Brain waves and heart flutters

Though people might not be able to feel it, the brain regulates natural rhythms in heartbeat and blood pressure – and now we know how.
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Illustration showing a heart and a brain connected. Image credit: Public domain (Pixabay)

Stand up too fast and you know what happens next. You will feel faint as the blood rushes away from your head. Gravity pulls the blood into your legs, and your blood pressure drops. To correct this imbalance, the brain sends nerve impulses telling the heart to beat faster and the outer blood vessels to tighten. This is the autonomic nervous system at work. It is how the brain adjusts cardiac output, and quietly controls other internal organs in the body. It involves two key regions of the brain, the hypothalamus and the brainstem, and stimulates smooth muscles and glands around the body.

The cardiovascular system also responds to the demands of exercise, with the heart supplying fresh blood laden with oxygen and the blood clearing out waste materials as it flows around the body. Perhaps surprisingly, blood pressure and heart rate fluctuate even at rest. The heart beats faster when breathing in and slower when breathing out. People’s blood pressure, the force that keeps blood moving through arteries, also oscillates in so-called Mayer waves that last about 10 seconds.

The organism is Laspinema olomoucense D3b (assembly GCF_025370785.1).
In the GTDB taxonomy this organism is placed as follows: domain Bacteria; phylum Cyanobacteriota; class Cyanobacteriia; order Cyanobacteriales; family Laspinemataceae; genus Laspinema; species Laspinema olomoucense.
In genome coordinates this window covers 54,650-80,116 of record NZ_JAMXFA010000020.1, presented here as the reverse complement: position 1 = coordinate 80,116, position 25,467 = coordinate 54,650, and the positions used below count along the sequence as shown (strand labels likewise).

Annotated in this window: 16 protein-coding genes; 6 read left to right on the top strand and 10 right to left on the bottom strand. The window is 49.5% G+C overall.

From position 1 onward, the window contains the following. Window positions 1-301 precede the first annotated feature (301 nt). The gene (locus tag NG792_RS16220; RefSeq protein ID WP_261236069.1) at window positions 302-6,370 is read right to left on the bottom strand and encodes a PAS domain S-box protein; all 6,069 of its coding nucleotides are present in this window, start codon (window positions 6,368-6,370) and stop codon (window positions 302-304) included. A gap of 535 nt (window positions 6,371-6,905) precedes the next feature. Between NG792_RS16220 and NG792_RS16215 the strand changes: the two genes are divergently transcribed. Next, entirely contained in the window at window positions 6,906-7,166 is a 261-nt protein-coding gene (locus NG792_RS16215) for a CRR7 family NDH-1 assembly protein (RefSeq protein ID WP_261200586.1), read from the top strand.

Much of the current understanding of the inner workings of the cardiovascular system – and how it is regulated by the brain – stems from animal experiments. This is because few attempts have been made to simultaneously measure how a person’s brain and cardiovascular system work with enough detail to see how brain waves and cardiac oscillations might interact.

To achieve this, Manuel et al. have now measured the brain activity, pulse and blood pressure of twenty-two healthy people while they were lying down in an MRI machine. This revealed that three distinct parts of the hypothalamus regulate cardiovascular output in humans. These ‘subsystems’ communicate with each other and with the lower brainstem, which sits beneath the hypothalamus. Manuel et al. also observed that the rhythmic activity of these subsystems runs in sync with oscillations typically seen in heart rate and blood pressure.

With this work, Manuel et al. have shown that it is feasible to measure different systems of cardiovascular control in humans. In time, with further experiments using this new approach, the understanding of chronic high blood pressure and heart failure may improve.